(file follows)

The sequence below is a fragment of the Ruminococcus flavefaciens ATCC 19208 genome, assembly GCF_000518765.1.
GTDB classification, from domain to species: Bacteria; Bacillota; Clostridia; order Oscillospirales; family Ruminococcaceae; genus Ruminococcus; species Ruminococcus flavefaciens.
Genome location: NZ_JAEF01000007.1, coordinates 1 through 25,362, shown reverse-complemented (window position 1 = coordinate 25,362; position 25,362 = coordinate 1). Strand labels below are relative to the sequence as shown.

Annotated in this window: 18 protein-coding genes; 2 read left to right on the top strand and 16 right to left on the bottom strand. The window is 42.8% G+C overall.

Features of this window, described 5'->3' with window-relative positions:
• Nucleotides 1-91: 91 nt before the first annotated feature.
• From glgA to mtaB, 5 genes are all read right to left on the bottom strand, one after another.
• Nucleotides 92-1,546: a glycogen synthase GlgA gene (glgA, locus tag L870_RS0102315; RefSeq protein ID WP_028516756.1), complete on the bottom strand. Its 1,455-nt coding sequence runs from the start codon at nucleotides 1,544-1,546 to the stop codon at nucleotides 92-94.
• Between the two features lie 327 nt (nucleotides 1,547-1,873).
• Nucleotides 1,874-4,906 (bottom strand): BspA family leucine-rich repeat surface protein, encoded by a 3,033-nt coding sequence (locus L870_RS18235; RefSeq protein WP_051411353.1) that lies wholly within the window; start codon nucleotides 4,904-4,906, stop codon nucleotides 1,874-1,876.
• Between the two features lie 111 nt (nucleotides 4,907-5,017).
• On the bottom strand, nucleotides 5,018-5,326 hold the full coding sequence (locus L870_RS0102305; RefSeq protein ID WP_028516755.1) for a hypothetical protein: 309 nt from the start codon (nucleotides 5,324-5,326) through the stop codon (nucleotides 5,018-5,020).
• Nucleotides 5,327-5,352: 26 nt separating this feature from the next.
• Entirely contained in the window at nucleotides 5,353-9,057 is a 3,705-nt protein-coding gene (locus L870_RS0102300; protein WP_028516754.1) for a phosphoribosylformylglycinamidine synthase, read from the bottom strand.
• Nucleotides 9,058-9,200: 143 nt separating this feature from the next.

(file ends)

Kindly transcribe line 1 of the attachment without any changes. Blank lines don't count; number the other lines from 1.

The sequence below is a fragment of the Ruminococcus flavefaciens ATCC 19208 genome, assembly GCF_000518765.1.